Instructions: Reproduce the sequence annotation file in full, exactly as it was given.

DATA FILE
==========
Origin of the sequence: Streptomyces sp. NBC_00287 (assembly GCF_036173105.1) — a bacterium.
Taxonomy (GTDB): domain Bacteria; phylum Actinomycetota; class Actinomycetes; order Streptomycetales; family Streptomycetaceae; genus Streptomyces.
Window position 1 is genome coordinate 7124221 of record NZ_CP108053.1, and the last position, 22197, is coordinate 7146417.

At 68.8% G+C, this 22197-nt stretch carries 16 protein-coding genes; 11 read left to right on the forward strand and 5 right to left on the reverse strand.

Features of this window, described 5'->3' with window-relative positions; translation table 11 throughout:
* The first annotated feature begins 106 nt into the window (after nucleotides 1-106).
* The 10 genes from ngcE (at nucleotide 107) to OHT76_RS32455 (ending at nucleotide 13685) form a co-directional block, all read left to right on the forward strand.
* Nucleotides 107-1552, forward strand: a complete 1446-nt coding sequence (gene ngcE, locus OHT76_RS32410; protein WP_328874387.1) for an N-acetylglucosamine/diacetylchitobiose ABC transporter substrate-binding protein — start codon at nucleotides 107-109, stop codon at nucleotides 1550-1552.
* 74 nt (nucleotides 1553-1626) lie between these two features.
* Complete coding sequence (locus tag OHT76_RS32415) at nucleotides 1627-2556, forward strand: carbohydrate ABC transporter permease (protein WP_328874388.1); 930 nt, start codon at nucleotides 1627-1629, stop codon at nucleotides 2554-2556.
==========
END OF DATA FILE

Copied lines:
Origin of the sequence: Streptomyces sp. NBC_00287 (assembly GCF_036173105.1) — a bacterium.
Taxonomy (GTDB): domain Bacteria; phylum Actinomycetota; class Actinomycetes; order Streptomycetales; family Streptomycetaceae; genus Streptomyces.
Window position 1 is genome coordinate 7124221 of record NZ_CP108053.1, and the last position, 22197, is coordinate 7146417.

At 68.8% G+C, this 22197-nt stretch carries 16 protein-coding genes; 11 read left to right on the forward strand and 5 right to left on the reverse strand.

Features of this window, described 5'->3' with window-relative positions; translation table 11 throughout:
* The first annotated feature begins 106 nt into the window (after nucleotides 1-106).
* The 10 genes from ngcE (at nucleotide 107) to OHT76_RS32455 (ending at nucleotide 13685) form a co-directional block, all read left to right on the forward strand.
* Nucleotides 107-1552, forward strand: a complete 1446-nt coding sequence (gene ngcE, locus OHT76_RS32410; protein WP_328874387.1) for an N-acetylglucosamine/diacetylchitobiose ABC transporter substrate-binding protein — start codon at nucleotides 107-109, stop codon at nucleotides 1550-1552.
* 74 nt (nucleotides 1553-1626) lie between these two features.
* Complete coding sequence (locus tag OHT76_RS32415) at nucleotides 1627-2556, forward strand: carbohydrate ABC transporter permease (protein WP_328874388.1); 930 nt, start codon at nucleotides 1627-1629, stop codon at nucleotides 2554-2556.